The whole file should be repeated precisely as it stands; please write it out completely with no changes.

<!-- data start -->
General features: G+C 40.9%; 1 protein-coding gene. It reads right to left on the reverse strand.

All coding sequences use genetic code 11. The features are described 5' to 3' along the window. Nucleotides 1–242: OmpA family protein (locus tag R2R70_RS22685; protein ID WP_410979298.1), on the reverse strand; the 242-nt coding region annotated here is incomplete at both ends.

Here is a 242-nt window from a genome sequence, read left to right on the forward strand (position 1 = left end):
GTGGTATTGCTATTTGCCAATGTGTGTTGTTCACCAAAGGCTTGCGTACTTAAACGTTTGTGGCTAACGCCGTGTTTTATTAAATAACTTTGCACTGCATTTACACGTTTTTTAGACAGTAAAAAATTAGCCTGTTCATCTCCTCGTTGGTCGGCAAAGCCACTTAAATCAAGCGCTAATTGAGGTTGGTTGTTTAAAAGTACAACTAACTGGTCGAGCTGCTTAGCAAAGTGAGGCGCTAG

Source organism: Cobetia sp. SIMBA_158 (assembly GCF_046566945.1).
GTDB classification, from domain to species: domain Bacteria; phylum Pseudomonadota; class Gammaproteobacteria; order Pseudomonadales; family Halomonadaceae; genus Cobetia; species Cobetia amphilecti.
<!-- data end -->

General features: G+C 40.9%; 1 protein-coding gene. It reads right to left on the reverse strand.

All coding sequences use genetic code 11. The features are described 5' to 3' along the window. Nucleotides 1–242: OmpA family protein (locus tag R2R70_RS22685; protein ID WP_410979298.1), on the reverse strand; the 242-nt coding region annotated here is incomplete at both ends.

Here is a 242-nt window from a genome sequence, read left to right on the forward strand (position 1 = left end):
GTGGTATTGCTATTTGCCAATGTGTGTTGTTCACCAAAGGCTTGCGTACTTAAACGTTTGTGGCTAACGCCGTGTTTTATTAAATAACTTTGCACTGCATTTACACGTTTTTTAGACAGTAAAAAATTAGCCTGTTCATCTCCTCGTTGGTCGGCAAAGCCACTTAAATCAAGCGCTAATTGAGGTTGGTTGTTTAAAAGTACAACTAACTGGTCGAGCTGCTTAGCAAAGTGAGGCGCTAG

Source organism: Cobetia sp. SIMBA_158 (assembly GCF_046566945.1).
GTDB classification, from domain to species: domain Bacteria; phylum Pseudomonadota; class Gammaproteobacteria; order Pseudomonadales; family Halomonadaceae; genus Cobetia; species Cobetia amphilecti.